“I’ve heard that there are opportunities in other states around the Midwest and so I’ve heard of families moving to Indiana, maybe Ohio, maybe Wisconsin for opportunities,” Gutierrez said. “Our city needs to do more and give more opportunities to the Mexican community so that we stop losing the population.”
Gutierrez said another reason for the decline might be fear. Mexican immigrants feared possible attacks after former President Donald Trump launched his campaign by calling Mexican immigrants criminals and rapists and so they left, he said.
Another likely factor is increased immigration enforcement. Former President Barack Obama took office in 2009 and quickly shifted operations from workplace enforcement to beefing up programs like Secure Communities and increased enforcement along the U.S.-Mexico border. Funding for federal immigration enforcement grew, reaching nearly $18 billion, according to a Migration Policy report. Within a few years, Obama had deported more immigrants than his predecessors and immigrant rights activists started calling him the “Deporter-in-Chief.” The majority of immigrants deported were Mexican.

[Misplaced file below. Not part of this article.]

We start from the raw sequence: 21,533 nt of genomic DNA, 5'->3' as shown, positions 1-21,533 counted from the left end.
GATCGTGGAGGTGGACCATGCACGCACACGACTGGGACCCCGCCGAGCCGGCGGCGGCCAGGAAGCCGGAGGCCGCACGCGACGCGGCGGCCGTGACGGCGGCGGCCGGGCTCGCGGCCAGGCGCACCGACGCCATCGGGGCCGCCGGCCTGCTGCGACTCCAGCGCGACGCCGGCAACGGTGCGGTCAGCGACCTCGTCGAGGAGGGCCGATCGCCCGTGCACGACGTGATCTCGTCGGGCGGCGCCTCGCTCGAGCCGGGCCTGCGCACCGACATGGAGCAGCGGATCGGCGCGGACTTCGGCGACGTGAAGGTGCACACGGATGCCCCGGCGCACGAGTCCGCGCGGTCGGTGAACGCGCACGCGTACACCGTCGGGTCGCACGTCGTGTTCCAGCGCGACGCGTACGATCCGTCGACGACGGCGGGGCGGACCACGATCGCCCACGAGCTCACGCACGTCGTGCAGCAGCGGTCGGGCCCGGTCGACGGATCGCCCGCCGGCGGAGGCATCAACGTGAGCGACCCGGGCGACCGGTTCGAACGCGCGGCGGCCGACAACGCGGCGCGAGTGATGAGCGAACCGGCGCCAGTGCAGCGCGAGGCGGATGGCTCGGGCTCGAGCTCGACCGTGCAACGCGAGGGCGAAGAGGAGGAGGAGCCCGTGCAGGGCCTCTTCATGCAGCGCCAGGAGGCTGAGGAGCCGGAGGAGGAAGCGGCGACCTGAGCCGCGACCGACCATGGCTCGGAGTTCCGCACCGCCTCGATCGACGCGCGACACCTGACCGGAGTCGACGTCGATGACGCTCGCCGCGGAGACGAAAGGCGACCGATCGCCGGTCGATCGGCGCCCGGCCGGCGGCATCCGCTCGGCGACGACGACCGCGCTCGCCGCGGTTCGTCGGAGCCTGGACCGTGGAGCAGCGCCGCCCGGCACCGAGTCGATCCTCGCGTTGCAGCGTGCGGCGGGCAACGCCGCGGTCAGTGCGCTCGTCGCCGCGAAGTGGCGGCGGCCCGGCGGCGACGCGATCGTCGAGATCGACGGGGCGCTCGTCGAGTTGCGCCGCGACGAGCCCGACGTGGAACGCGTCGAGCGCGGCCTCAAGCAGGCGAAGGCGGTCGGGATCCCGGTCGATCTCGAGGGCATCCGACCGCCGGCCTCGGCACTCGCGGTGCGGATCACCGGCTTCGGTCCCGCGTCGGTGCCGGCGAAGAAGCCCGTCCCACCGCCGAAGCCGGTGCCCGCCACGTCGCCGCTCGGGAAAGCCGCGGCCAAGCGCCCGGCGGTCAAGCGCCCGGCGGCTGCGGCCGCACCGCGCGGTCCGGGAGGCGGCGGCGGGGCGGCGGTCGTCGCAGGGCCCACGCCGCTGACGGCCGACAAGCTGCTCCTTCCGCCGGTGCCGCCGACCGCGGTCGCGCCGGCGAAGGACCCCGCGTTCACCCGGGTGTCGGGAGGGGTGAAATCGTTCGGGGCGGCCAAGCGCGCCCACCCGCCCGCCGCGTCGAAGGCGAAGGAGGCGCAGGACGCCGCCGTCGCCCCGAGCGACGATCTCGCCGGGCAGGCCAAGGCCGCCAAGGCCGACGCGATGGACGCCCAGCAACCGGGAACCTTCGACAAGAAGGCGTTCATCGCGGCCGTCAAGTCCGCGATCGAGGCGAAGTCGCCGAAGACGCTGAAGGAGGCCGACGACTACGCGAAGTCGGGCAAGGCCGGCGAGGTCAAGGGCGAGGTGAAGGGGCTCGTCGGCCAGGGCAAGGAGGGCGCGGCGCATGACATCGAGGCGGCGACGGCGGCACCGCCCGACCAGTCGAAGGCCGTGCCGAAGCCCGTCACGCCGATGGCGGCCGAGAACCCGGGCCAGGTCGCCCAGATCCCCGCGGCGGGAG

Mexican immigrants have called Chicago home for more than a century; the first wave arrived in the South Chicago neighborhood between 1915 and 1940 to work in the steel mills. And as long as this population has been in Chicago, it’s had a complicated history with the city.
“This issue might be very visible now, but it does have a long history,” said Mike Amezcua, assistant history professor at Georgetown University.
In his book, Making Mexican Chicago, Amezcua documents the history of Mexican immigrants in Chicago from postwar settlement to the age of gentrification. Amezcua grew up in Los Angeles but his grandmother, Ofelia, was born in Chicago. Her family was forced out of the city.
“My great grandfather worked in the steel mills,” he said. “By 1929, the stock market crashed and the nation went into a depression. Mexican immigrants were heavily scapegoated during this time. They were blamed for the ills of the economy. Mexicans were encouraged to either self-repatriate or, in some cases, were coerced to return to Mexico. This included my grandmother Ofelia.”
Her family returned to Michoacan, a Mexican state along the Pacific Ocean roughly 200 miles west of Mexico City. Ofelia lived there until she died, but other Mexican immigrants continued to arrive in Chicago. This new wave of immigrants worked in meat packing and distribution plants, Amezcua said.
And they found a new home in the city’s Near West side.